The Mind of Christ, when He became a Man,
    With all Its Tempers, forms its real Plan,
    The Sheep from Goats distinguishing full well; —
    His Love is Heav'n, and Want of It is Hell.
    • "On Works of Mercy and Compassion, Considered as The Proofs of True Religion", St. 6.
  • My spirit longs for Thee,
    Within my troubled breast,
    Though I unworthy be
    Of so divine a Guest.
    • "The Desponding Soul's Wish" (also called "My Spirit Longs For Thee")
  • No rest is to be found
    But in Thy blessèd love;
    O let my wish be crowned
    And send it from above.
    • "The Desponding Soul's Wish".
  • God bless the King! (I mean our faith's defender!)
    God bless! (No harm in blessing) the Pretender.
    But who Pretender is, and who is King,
    God bless us all! That's quite another thing!
    • Verse "Intended to allay the Violence of Party-Spirit"

Divine Love, The Essential Characteristic of True Religion[edit]

Religion's Meaning when I would recall,
Love is to me the plainest Word of all.
  • Religion's Meaning when I would recall,
    Love is to me the plainest Word of all.

    Plainest, — because that what I love, or hate,
    Shews me directly my internal State;
    By its own Consciousness is best defin'd
    Which way the Heart within me stands inclin'd.

    On what it lets its Inclination rest,
    To that its real Worship is address'd;
    Whatever Forms or Ceremonies spring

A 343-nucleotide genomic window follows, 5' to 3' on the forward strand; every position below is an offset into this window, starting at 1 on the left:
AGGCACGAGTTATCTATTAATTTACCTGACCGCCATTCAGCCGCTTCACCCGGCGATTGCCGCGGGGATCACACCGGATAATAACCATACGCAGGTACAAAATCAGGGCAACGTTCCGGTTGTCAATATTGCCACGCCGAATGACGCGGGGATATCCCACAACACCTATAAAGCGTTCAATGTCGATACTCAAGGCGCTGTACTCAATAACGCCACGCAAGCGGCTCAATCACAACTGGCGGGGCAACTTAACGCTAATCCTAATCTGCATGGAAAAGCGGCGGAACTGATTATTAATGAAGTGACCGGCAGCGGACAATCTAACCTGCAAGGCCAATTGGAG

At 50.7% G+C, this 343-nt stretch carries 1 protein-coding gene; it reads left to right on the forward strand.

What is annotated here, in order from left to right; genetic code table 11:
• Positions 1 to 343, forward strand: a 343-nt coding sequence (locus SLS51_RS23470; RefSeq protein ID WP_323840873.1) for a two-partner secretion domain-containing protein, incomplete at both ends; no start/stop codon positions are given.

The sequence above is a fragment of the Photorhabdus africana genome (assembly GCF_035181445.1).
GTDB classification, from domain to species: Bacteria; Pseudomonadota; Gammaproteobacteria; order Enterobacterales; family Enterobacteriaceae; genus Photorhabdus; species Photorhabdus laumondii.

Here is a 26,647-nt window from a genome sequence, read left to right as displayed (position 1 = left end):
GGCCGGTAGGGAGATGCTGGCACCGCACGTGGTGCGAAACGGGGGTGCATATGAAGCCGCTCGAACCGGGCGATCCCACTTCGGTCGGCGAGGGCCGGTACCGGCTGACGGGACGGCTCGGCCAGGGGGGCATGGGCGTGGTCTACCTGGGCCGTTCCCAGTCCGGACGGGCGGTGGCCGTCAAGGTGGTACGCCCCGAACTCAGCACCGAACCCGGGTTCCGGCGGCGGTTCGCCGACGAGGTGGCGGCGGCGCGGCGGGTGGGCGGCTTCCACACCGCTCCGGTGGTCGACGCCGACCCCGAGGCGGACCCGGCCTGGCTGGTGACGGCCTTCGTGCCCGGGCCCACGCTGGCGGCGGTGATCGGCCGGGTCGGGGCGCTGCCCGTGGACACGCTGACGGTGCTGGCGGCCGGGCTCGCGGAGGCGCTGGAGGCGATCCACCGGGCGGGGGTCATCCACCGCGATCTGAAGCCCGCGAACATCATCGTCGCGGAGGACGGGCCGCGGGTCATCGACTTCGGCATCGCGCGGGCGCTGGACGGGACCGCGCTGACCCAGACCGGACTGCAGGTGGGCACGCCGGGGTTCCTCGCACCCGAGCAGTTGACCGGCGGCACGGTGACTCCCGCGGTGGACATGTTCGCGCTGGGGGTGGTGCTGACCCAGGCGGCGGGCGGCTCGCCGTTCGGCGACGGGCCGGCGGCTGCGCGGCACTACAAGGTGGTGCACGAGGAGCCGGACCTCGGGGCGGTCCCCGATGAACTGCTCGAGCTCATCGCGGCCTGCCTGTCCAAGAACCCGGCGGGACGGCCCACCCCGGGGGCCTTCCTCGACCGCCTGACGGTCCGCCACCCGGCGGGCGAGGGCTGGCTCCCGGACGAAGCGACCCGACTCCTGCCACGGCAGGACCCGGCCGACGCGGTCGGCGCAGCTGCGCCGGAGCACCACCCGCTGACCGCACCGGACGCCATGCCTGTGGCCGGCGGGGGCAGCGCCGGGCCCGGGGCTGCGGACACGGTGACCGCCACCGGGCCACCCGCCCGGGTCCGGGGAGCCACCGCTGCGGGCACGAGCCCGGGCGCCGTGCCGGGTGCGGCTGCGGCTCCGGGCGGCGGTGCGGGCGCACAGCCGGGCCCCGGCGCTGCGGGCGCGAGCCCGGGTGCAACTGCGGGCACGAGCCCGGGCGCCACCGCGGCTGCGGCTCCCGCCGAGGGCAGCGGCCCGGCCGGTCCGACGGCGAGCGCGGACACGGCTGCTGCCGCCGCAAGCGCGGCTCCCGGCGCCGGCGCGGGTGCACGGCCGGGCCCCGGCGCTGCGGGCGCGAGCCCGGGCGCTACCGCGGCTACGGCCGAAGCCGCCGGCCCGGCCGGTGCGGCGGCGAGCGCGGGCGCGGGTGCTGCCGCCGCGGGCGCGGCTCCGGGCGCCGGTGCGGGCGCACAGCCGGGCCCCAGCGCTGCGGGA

From Custom's Force, there lies the real Thing
    ;
    Jew, Turk or Christian be the Lover's Name,
    If same the Love, Religion is the same.

    • St. 1 & 2.
Religion, then, is Love's Celestial Force
That penetrates thro' all to Its True Source...
  • Of all Religions if we take a View,
    There is but one that ever can be true, —
    One God, One Christ, One Spirit, none but He.
    All else is Idol, whatsoe'er it be,—
    A Good that our Imaginations make,
    Unless we love it purely for His Sake.
    • St. 3.
Whither attracting the desirous Will
To its true Rest, He saves it from all Ill,
Gives it to find in His Abyssal Love
An Heav'n within, — in other Words, Above.
  • The One Unbounded, Undivided Good,
    By all His Creatures partly understood.

    If therefore Sense of its apparent Parts
    Raise not His Love or Worship in our Hearts,
    Our selfish Wills or Notions we may feast,
    And have no more Religion than a Beast.
    • St. 5.
  • Religion, then, is Love's Celestial Force
    That penetrates thro' all to Its True Source
    ;
    Loves all along, but with proportion'd Bent,
    As Creatures further the Divine Ascent,
    Not to the Skies or Stars, but to the part
    That will be always uppermost, — the Heart,

    There is the Seat, as Holy Writings tell,
    Where the Most High Himself delights to dwell;
    Whither attracting the desirous Will
    To its true Rest, He saves it from all Ill,
    Gives it to find in His Abyssal Love
    An Heav'n within, — in other Words, Above.

    • St. 7 & 8.

External links[edit]